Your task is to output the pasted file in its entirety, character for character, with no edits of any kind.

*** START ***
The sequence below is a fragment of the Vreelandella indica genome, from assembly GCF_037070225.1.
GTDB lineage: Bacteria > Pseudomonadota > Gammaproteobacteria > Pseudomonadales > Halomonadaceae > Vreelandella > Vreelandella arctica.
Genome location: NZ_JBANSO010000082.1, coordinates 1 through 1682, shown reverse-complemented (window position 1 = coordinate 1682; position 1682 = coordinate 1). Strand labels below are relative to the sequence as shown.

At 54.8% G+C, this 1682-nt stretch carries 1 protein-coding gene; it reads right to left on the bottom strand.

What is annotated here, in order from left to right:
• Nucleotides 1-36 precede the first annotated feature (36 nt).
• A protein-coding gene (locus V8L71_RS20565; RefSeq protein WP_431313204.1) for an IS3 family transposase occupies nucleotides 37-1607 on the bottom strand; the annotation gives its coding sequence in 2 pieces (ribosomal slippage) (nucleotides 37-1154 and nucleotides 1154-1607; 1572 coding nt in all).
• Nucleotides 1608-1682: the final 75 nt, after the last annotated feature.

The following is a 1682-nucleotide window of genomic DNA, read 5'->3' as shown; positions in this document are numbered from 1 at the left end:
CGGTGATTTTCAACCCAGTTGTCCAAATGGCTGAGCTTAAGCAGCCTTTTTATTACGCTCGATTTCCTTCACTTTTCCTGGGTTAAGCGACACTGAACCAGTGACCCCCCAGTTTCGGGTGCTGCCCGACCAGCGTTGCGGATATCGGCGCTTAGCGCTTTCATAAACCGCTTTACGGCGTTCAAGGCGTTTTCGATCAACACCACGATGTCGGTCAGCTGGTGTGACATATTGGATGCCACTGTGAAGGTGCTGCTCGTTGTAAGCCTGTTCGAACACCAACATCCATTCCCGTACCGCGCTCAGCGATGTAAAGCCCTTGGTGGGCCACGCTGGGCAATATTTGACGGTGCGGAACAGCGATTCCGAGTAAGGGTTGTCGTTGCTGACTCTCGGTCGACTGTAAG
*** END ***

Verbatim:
The sequence below is a fragment of the Vreelandella indica genome, from assembly GCF_037070225.1.
GTDB lineage: Bacteria > Pseudomonadota > Gammaproteobacteria > Pseudomonadales > Halomonadaceae > Vreelandella > Vreelandella arctica.
Genome location: NZ_JBANSO010000082.1, coordinates 1 through 1682, shown reverse-complemented (window position 1 = coordinate 1682; position 1682 = coordinate 1). Strand labels below are relative to the sequence as shown.

At 54.8% G+C, this 1682-nt stretch carries 1 protein-coding gene; it reads right to left on the bottom strand.

What is annotated here, in order from left to right:
• Nucleotides 1-36 precede the first annotated feature (36 nt).
• A protein-coding gene (locus V8L71_RS20565; RefSeq protein WP_431313204.1) for an IS3 family transposase occupies nucleotides 37-1607 on the bottom strand; the annotation gives its coding sequence in 2 pieces (ribosomal slippage) (nucleotides 37-1154 and nucleotides 1154-1607; 1572 coding nt in all).
• Nucleotides 1608-1682: the final 75 nt, after the last annotated feature.

The following is a 1682-nucleotide window of genomic DNA, read 5'->3' as shown; positions in this document are numbered from 1 at the left end:
CGGTGATTTTCAACCCAGTTGTCCAAATGGCTGAGCTTAAGCAGCCTTTTTATTACGCTCGATTTCCTTCACTTTTCCTGGGTTAAGCGACACTGAACCAGTGACCCCCCAGTTTCGGGTGCTGCCCGACCAGCGTTGCGGATATCGGCGCTTAGCGCTTTCATAAACCGCTTTACGGCGTTCAAGGCGTTTTCGATCAACACCACGATGTCGGTCAGCTGGTGTGACATATTGGATGCCACTGTGAAGGTGCTGCTCGTTGTAAGCCTGTTCGAACACCAACATCCATTCCCGTACCGCGCTCAGCGATGTAAAGCCCTTGGTGGGCCACGCTGGGCAATATTTGACGGTGCGGAACAGCGATTCCGAGTAAGGGTTGTCGTTGCTGACTCTCGGTCGACTGTAAG